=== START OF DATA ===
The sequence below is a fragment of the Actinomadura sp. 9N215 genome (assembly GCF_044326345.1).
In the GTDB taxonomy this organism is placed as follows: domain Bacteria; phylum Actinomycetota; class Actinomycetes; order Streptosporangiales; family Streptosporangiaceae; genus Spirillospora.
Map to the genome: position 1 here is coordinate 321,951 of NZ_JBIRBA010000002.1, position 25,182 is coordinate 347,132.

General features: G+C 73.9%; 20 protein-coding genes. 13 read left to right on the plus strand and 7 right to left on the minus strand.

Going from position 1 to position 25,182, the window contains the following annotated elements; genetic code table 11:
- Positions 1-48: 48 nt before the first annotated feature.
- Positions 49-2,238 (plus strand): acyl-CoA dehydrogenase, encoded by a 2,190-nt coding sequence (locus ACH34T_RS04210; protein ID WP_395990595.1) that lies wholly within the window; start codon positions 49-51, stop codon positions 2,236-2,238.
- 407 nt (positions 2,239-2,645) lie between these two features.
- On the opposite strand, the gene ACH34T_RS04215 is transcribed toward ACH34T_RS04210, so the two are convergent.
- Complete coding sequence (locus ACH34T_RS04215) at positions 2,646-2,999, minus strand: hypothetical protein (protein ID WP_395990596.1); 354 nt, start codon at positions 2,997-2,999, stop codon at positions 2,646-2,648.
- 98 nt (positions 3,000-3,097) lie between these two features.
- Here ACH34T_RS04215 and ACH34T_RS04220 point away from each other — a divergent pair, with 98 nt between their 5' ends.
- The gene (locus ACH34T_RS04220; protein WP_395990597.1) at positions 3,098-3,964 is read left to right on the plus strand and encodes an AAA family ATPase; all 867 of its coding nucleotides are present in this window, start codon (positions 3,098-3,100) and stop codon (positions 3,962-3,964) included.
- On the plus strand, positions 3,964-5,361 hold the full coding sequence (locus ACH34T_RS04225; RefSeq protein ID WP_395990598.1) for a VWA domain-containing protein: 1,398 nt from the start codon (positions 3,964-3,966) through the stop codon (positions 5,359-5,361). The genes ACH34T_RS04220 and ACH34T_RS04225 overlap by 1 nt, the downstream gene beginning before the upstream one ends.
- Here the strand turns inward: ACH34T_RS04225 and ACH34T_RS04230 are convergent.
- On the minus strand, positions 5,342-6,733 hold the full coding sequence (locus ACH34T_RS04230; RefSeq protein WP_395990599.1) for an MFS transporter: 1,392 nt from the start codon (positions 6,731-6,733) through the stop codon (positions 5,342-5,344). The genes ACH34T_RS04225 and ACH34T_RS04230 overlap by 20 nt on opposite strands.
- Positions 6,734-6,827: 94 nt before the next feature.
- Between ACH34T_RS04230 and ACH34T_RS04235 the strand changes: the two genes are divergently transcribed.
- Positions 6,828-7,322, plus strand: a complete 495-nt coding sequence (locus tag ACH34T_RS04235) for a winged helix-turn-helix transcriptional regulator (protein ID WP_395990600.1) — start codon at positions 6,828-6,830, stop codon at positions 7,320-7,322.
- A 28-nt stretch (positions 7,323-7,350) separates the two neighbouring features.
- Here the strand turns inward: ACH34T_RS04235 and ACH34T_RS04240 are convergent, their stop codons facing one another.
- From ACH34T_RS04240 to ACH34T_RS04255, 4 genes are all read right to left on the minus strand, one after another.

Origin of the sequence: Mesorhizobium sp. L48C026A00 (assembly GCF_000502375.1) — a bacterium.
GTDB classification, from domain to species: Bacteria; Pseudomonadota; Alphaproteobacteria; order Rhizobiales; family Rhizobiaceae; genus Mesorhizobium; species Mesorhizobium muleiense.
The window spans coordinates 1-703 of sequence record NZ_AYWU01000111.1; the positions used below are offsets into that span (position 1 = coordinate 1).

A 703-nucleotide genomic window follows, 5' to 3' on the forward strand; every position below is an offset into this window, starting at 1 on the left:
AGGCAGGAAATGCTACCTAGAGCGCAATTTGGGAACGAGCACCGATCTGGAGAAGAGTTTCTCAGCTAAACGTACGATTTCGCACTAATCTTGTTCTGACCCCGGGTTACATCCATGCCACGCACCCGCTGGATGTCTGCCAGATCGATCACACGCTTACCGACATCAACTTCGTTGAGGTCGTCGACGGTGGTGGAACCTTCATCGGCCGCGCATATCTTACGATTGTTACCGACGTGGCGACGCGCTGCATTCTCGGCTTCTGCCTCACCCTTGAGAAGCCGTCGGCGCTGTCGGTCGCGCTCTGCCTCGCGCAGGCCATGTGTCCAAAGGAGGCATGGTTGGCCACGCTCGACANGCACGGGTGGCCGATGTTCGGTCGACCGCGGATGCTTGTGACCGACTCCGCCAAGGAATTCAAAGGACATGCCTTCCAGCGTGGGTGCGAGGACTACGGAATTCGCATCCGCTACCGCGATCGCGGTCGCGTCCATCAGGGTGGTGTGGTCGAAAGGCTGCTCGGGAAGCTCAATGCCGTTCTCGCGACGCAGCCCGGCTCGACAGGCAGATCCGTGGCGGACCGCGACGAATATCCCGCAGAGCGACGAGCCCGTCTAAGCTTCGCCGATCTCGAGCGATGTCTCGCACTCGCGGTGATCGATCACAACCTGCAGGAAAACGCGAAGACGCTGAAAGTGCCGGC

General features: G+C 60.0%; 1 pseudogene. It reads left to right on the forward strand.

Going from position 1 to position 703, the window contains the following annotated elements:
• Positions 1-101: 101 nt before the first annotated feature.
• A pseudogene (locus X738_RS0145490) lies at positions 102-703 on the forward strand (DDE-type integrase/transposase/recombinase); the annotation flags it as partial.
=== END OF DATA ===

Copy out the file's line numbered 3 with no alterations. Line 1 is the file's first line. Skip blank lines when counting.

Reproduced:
Map to the genome: position 1 here is coordinate 321,951 of NZ_JBIRBA010000002.1, position 25,182 is coordinate 347,132.